Influence du miR-155 vésiculaire sur la pathogenèse associée à l'infection par le virus de l'immunodéficience humaine de type 1 (VIH-1)
|Abstract:||Several aspects of the immune response are irreversibly dysregulated during the acute phase of HIV-1 infection leading to a generalized immune activation and inflammation which are involved in immune cells depletion and disease progression. Our previous work revealed a higher production of extracellular vesicles (EVs) called exosomes by HIV-1 pulsed dendritic cells (DCs). These exosomes displayed pro-apoptotic effect on CD4 T lymphocytes (CD4 TL), and thus increase the depletion of these cells, already initiated by the infection itself. Produced by a wide variety of cells and released into body fluids, EVs, which reflect cellular origin, are believed to function as messengers in intercellular communication delivering proteins and genetic material (RNA, microRNA) to neighboring cells. By their content, EVs are involved in various biological processes including the modulation of immune responses. Based on these data and the involvement of microRNAs in immune response modulation, the hypothesis assuming the role of EVs in the establishment and maintenance of immune disruptions during HIV-1 pathogenesis, notably through their microRNA content, has emerged. My doctoral research showed a specific profile of plasma EVs associated with clinical status of HIV-1 infected patients. The amount and size of EVs present in the plasma of HIV-1- infected patients’ naïve for treatment were higher than those from healthy individuals and correlate with CD4 TL depletion or CD4/CD8 ratio decrease, which are considered markers of disease progression. These data highlight the biomarker potential of EVs. Furthermore, microRNAs are enriched in EVs, including miR-155, previously described in different immune responses. Subsequent inoculation of EV-borne miR-155-enriched-virus in a humanized mouse model revealed that vesicular miR-155 can contribute to the development of immune disruptions and the progression of HIV-1-associated pathogenesis. To conclude, a greater understanding of the mechanisms involved in miR-155 enrichment in EVs would help to control the immune exhaustion characteristic of HIV-1 infection and, on long-term, would open new perspectives for therapies.|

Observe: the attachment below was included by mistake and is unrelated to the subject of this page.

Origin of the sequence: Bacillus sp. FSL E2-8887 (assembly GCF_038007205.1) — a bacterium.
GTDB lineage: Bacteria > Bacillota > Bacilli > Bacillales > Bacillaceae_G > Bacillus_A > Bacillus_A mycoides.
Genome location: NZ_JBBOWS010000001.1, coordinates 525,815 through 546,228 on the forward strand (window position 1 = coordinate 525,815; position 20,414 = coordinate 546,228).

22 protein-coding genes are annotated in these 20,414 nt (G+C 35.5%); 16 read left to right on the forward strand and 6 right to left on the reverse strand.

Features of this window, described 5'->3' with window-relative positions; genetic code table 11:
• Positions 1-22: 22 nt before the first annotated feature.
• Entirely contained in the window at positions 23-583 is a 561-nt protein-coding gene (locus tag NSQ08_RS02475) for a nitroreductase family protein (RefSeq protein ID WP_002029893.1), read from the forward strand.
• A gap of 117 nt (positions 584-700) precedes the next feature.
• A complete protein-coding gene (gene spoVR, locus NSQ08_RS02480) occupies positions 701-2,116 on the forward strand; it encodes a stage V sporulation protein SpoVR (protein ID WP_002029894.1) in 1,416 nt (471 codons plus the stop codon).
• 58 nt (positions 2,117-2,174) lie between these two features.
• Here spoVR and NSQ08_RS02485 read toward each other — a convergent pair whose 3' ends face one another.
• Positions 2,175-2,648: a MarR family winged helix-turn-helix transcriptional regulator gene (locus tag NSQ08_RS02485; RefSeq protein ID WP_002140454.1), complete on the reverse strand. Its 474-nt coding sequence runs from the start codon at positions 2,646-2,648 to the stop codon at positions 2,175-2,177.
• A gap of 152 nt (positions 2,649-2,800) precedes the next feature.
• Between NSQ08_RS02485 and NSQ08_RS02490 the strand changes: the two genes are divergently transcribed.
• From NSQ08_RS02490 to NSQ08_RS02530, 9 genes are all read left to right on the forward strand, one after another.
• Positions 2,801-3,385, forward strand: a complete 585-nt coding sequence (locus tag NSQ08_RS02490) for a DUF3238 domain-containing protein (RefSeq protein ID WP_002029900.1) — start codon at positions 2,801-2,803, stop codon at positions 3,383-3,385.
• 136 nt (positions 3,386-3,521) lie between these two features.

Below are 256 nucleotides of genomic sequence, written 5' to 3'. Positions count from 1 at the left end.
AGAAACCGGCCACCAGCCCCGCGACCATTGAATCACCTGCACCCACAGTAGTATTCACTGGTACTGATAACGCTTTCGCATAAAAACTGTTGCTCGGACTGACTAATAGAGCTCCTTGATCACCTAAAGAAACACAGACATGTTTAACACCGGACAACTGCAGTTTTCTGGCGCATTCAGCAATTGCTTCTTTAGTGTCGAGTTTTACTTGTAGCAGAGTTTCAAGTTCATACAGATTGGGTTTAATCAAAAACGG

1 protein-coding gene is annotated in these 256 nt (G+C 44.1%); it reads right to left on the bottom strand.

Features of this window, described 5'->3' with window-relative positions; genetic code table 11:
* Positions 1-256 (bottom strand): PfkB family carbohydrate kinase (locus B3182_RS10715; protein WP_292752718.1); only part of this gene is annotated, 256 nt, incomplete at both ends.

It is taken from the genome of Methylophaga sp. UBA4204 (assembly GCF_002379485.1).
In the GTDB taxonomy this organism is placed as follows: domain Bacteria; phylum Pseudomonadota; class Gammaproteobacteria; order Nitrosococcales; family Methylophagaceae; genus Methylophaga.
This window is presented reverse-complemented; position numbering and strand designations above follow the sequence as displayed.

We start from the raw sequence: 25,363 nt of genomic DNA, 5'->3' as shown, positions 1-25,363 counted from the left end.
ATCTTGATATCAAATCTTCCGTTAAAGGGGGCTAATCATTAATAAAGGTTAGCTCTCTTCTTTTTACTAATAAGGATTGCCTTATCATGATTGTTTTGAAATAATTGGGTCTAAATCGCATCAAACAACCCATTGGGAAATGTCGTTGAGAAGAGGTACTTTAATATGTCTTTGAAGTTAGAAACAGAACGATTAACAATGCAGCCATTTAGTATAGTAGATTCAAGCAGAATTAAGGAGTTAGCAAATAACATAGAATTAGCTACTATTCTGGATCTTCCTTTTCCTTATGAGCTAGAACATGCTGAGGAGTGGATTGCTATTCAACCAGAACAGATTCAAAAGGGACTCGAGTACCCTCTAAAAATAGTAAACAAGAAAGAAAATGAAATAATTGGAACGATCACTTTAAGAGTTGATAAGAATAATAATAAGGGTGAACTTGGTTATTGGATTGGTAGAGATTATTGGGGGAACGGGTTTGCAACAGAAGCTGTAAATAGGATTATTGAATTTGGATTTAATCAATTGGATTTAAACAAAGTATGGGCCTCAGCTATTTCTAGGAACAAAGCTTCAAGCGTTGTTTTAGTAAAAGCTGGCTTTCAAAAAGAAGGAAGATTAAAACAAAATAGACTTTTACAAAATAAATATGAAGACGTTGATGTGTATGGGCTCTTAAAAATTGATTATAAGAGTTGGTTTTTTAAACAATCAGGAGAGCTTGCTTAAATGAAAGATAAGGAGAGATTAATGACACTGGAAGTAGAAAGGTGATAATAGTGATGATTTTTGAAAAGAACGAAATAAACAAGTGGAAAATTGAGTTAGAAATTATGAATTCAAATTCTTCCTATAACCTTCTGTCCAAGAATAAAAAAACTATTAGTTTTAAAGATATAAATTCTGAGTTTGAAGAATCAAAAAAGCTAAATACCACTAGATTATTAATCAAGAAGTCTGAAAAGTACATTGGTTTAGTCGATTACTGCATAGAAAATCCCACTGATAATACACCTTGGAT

|Document Type:||Thèse de doctorat|
|Open Access Date:||24 April 2018|
|Collection:||Thèses et mémoires|
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